[Haskell-cafe] Re: [Haskell] Making Haskell more open
list at atmarama.org
Sun Nov 13 16:22:52 EST 2005
Sven Panne (Sven.Panne at aedion.de) wrote:
> * DocBook XML can be transformed into a very rich collection of output
> formats: XHTML, HTML Help, DVI, PS, PDF, FO, plain text, etc. etc.
txt2tags has the following backends: HTML, XHTML, SGML, LaTeX, Lout,
man, Magic Point, Moin Moin, Page Maker 6.0 & plain text.
> * But what's more important: Compared to the more exotic markup mechanisms
> proposed, it is well-known and extremely well documented. There are tons of
> web sites, books, articles, etc. etc. about DocBook XML. Proposing more
> arcane technologies will drastically reduce the amount of people actually
> contributing to an Open Source project, a fact which is easily overlooked.
But don't forget, as it was already stated, get the whole working-chain ready
for authoring in Docbook is not at all ready and for one not proficient
in emacs with SGML mode it is very difficult to write texts with so many
otoh, e.g. for 'txt2tags' python is the only requirement and it is
therefore multi-platform soulution where one can start writing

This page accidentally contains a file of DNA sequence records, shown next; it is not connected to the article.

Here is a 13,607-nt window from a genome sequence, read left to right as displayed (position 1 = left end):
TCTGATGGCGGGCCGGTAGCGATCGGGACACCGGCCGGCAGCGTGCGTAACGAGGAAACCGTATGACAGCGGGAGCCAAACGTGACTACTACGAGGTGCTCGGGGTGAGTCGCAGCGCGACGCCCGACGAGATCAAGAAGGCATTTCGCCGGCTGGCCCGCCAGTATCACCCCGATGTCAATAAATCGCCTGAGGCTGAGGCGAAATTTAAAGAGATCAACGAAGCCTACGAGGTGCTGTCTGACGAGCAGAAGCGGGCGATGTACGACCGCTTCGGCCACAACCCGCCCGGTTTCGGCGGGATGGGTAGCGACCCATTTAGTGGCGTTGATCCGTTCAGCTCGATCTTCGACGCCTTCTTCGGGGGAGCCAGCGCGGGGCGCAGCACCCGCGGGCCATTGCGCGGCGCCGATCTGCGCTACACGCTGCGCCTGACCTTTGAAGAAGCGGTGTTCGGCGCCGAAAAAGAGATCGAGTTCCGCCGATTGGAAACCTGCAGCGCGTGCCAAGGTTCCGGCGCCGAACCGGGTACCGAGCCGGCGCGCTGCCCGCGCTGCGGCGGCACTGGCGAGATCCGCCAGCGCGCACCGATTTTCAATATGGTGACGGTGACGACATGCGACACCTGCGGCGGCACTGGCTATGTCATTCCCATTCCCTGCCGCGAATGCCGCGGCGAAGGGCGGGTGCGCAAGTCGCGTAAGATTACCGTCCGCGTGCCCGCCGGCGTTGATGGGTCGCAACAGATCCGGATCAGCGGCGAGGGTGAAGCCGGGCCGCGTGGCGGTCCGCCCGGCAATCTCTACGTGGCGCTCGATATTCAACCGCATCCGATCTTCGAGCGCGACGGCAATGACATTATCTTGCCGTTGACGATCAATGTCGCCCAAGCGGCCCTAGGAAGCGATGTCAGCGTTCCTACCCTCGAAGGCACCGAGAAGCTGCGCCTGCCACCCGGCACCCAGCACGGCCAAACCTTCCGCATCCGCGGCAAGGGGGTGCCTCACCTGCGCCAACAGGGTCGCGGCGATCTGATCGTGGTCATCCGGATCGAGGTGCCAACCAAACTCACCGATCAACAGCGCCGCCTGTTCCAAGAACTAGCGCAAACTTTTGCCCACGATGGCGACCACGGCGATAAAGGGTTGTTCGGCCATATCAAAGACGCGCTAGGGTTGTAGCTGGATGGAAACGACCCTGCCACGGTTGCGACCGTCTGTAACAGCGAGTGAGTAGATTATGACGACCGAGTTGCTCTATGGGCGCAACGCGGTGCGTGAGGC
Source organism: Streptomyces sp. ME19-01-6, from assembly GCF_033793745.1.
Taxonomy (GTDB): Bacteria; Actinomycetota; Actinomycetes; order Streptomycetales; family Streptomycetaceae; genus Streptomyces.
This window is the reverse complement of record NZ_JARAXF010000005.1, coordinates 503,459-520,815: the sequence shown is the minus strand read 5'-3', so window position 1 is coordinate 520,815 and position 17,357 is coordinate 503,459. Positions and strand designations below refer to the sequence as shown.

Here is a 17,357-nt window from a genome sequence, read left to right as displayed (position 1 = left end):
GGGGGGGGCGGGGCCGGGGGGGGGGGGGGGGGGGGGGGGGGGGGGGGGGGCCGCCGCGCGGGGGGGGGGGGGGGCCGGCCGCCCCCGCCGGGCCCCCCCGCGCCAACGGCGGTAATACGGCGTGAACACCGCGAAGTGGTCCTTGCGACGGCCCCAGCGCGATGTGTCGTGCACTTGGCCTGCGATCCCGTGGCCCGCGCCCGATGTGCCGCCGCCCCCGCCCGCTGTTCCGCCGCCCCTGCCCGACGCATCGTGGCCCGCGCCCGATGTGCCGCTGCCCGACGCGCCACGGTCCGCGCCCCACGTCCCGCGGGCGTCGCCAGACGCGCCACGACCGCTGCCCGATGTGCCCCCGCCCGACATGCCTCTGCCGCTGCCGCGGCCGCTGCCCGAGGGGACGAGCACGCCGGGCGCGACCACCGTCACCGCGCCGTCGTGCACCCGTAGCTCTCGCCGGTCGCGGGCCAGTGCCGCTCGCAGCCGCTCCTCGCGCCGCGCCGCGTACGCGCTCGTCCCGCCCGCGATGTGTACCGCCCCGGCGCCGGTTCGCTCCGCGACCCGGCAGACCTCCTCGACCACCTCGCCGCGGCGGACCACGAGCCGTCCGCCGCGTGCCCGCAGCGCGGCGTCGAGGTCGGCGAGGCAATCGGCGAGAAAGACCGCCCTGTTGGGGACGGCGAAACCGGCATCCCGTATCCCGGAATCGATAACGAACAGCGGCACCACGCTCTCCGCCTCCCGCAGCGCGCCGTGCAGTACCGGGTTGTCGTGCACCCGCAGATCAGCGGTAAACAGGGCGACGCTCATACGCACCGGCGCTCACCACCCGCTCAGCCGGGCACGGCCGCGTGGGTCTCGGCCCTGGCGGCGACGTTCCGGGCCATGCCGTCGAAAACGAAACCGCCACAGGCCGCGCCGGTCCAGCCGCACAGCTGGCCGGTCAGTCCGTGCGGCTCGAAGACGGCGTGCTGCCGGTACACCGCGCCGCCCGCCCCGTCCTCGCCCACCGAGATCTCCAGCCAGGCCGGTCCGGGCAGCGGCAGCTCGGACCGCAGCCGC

documentation in 15min.
Besides that, 'txt2tags-like technology' is already in use for some time
- e.g AFT (http://www.maplefish.com/todd/aft.html) dating back in '99
and XMLmind XML Editor has plugin which supports (similar) markup called
quote: "Aptconvert is an OpenSource command-line tool that can be used
to convert the APT format to HTML, XHTML, PDF, PostScript, (MS Word
loadable) RTF, DocBook SGML and DocBook XML."
However, the main point in using such tool is productivity & simplicity.
How many tags from DocBook DTD are actually used in GHC manual and how
many of them are required for HTML output?
Registered Linux User | #278493
GPG Public Key | 8C44EDCD
More information about the Haskell-Cafe